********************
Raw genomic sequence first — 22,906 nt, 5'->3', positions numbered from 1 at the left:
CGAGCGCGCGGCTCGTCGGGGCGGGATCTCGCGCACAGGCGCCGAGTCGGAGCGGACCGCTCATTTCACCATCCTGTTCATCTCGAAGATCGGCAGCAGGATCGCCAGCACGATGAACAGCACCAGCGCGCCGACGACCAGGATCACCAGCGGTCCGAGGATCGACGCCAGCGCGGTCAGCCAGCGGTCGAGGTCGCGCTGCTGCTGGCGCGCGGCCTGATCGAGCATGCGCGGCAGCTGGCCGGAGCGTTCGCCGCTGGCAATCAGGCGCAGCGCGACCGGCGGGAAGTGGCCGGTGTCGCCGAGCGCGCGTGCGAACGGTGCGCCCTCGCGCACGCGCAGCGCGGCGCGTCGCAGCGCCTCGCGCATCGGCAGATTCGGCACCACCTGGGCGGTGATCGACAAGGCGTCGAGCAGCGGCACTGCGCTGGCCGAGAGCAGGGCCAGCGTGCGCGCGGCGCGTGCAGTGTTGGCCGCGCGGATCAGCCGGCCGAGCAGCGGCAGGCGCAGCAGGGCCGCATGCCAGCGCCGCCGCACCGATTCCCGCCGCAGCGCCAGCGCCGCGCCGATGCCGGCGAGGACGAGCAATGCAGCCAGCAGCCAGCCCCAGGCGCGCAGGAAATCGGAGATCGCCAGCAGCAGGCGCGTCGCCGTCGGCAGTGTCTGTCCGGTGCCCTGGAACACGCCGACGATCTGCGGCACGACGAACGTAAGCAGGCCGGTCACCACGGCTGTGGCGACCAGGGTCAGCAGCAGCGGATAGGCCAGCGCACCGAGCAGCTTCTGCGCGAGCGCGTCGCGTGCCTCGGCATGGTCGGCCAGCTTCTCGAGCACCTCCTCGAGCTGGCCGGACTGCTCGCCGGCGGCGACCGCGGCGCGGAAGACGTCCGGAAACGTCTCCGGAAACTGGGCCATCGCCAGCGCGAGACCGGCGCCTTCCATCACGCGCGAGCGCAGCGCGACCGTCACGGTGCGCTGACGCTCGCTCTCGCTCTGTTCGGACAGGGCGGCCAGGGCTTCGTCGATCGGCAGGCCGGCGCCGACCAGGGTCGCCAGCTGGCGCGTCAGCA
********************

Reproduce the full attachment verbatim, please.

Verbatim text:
Raw genomic sequence first — 22,906 nt, 5'->3', positions numbered from 1 at the left:
CGAGCGCGCGGCTCGTCGGGGCGGGATCTCGCGCACAGGCGCCGAGTCGGAGCGGACCGCTCATTTCACCATCCTGTTCATCTCGAAGATCGGCAGCAGGATCGCCAGCACGATGAACAGCACCAGCGCGCCGACGACCAGGATCACCAGCGGTCCGAGGATCGACGCCAGCGCGGTCAGCCAGCGGTCGAGGTCGCGCTGCTGCTGGCGCGCGGCCTGATCGAGCATGCGCGGCAGCTGGCCGGAGCGTTCGCCGCTGGCAATCAGGCGCAGCGCGACCGGCGGGAAGTGGCCGGTGTCGCCGAGCGCGCGTGCGAACGGTGCGCCCTCGCGCACGCGCAGCGCGGCGCGTCGCAGCGCCTCGCGCATCGGCAGATTCGGCACCACCTGGGCGGTGATCGACAAGGCGTCGAGCAGCGGCACTGCGCTGGCCGAGAGCAGGGCCAGCGTGCGCGCGGCGCGTGCAGTGTTGGCCGCGCGGATCAGCCGGCCGAGCAGCGGCAGGCGCAGCAGGGCCGCATGCCAGCGCCGCCGCACCGATTCCCGCCGCAGCGCCAGCGCCGCGCCGATGCCGGCGAGGACGAGCAATGCAGCCAGCAGCCAGCCCCAGGCGCGCAGGAAATCGGAGATCGCCAGCAGCAGGCGCGTCGCCGTCGGCAGTGTCTGTCCGGTGCCCTGGAACACGCCGACGATCTGCGGCACGACGAACGTAAGCAGGCCGGTCACCACGGCTGTGGCGACCAGGGTCAGCAGCAGCGGATAGGCCAGCGCACCGAGCAGCTTCTGCGCGAGCGCGTCGCGTGCCTCGGCATGGTCGGCCAGCTTCTCGAGCACCTCCTCGAGCTGGCCGGACTGCTCGCCGGCGGCGACCGCGGCGCGGAAGACGTCCGGAAACGTCTCCGGAAACTGGGCCATCGCCAGCGCGAGACCGGCGCCTTCCATCACGCGCGAGCGCAGCGCGACCGTCACGGTGCGCTGACGCTCGCTCTCGCTCTGTTCGGACAGGGCGGCCAGGGCTTCGTCGATCGGCAGGCCGGCGCCGACCAGGGTCGCCAGCTGGCGCGTCAGCA